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emem is a trivial Markdown to HTML converter. This library leverages on markdown-clj, and hiccup to produce HTML.



[emem "0.2.50-SNAPSHOT"]





Install Nix, if you don’t have it, yet:

$ curl | bash

Then, install emem with:

$ nix-env -iA nixpkgs.emem


If you can’t use Nix, or you just want the JAR file, you can build a standalone JAR file that contains all the dependencies. To create one, install Leiningen, first. To build the JAR, run the following command inside the checkout directory:

$ lein uberjar

This command generates two JAR files. The file that we need is the standalone one—./target/uberjar/emem-0.2.50-SNAPSHOT-standalone.jar. Copy this file to ~/bin, as emem.jar.

$ cp target/uberjar/emem-0.2.50-*-standalone.jar ~/bin/emem.jar

Next, create a shell script to ease typing.

$ emacs ~/bin/emem

Then, put the following:

java -jar $HOME/bin/emem.jar $@

Save your changes, then make it executable:

$ chmod +x ~/bin/emem

Windows 32-bit PE

Once you have the standalone JAR, creating a Windows exe is relatively easy. Download Launch4j and use it to create the executable. The bare-minimum fields are:

  • Basic > Output file
  • Basic > Jar
  • Header > Header type
  • JRE > Min JRE version

The Output file and Jar fields are self-explanatory. For Header type, select Console, while for Min JRE version, specify 1.1.0.


If you are unable to build a JAR or EXE, you may download a binary release.



To convert to README.html:

$ emem

To convert all .md files in the current directory:

$ emem .

To convert and embed the CSS data to a standalone README.html:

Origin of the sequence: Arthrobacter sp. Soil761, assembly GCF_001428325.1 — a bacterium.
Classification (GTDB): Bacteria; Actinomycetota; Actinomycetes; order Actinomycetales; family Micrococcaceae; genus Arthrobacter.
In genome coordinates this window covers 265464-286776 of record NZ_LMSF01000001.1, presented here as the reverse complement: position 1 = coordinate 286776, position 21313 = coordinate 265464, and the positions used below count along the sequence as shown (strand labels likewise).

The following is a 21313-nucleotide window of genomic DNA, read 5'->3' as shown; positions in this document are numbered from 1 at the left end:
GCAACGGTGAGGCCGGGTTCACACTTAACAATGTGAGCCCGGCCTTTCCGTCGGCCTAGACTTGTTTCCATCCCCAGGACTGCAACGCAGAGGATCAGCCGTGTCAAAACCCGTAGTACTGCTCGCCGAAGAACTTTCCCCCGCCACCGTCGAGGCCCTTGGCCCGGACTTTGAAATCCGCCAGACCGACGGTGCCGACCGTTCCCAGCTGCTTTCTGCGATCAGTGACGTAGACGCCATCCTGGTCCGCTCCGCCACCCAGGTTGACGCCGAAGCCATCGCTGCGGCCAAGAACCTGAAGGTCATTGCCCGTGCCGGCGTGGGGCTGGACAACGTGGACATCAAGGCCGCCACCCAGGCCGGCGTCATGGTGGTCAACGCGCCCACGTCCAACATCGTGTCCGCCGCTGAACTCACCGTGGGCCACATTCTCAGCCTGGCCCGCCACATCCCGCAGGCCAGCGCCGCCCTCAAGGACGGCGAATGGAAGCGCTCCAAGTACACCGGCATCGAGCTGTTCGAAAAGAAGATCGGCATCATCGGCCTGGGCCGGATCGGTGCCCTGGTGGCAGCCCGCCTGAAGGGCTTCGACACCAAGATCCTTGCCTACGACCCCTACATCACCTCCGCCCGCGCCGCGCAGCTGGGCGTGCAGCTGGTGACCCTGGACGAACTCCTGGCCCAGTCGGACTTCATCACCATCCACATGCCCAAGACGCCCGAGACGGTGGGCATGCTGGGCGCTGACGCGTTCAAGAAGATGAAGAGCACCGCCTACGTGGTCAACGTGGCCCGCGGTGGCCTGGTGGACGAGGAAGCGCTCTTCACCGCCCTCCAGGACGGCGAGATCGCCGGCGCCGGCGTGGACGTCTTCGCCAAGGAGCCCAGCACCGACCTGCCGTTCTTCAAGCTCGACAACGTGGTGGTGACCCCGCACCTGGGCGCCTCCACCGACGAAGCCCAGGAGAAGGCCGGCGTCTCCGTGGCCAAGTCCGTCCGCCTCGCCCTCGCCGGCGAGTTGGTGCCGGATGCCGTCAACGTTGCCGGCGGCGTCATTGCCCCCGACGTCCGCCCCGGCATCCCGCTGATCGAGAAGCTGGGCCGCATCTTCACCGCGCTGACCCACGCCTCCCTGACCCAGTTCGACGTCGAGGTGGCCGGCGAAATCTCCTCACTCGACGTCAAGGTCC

$ emem -s

To convert all .md files in the directory ~/Desktop/notes/:

$ emem ~/Desktop/notes/

To convert all .md files in the current directory, and output them to the html/ directory:

$ emem -d html .

To change the top-level CSS:

$ emem -M custom.css

To change the syntax highlighter CSS:

$ emem -S zenburn

To list the available syntax highlighter styles:

$ emem -L | paste - - | expand -t 35

To inline CSS:

$ emem -C 'html { color: #FFF; background: #000; }'

To use full page width:

$ emem -f

To build in continuous mode:

$ emem -c ~/Desktop/notes/

In continuous mode emem will wait for changes to your files. When a change has been detected, it automatically rebuilds the HTML files. It will remain to monitor for changes, until Ctrl-C is pressed. The continuous mode works great when used with browser extensions that reload a page when a page gets updated. The ones I can suggest are:

When ran without arguments, emem will accept input from stdin. The following command accepts any Markdown-valid input, including regular text, then outputs to screen the raw HTML equivalent, using the -w option. It will remain to accept input, until Ctrl-D is pressed:

$ emem -w
# foo

The following is an equivalent command of the above:

$ echo '# foo\n**bold**\n_emph_' | emem -w

To learn more about the available options:

$ emem -h

An example of how emem is used to generate pages can be found here.

A short tutorial for common use cases is available here.


Add the following expression to (ns ...):

(:require [emem.core :as mm])

To convert to README.html:

(mm/convert "")

To convert to foo.html:

(mm/convert "" "foo.html")

To convert multiple files:

(mm/convert ["" "" ""])

To convert multiple files, to different output names:

(mm/convert ["" "" ""]
            ["mu.html" "ka.html" "mo.html"])

To merge multiple files, to reminders.html:

(mm/convert ["" "" ""]
            :merge true
            :out "reminders.html")

To convert a Markdown string to an HTML string:

(mm/markdown "# Blah")

To learn more about the available options:

(doc mm/convert)



Copyright 2015–2017 Rommel Martinez

Distributed under the Eclipse Public License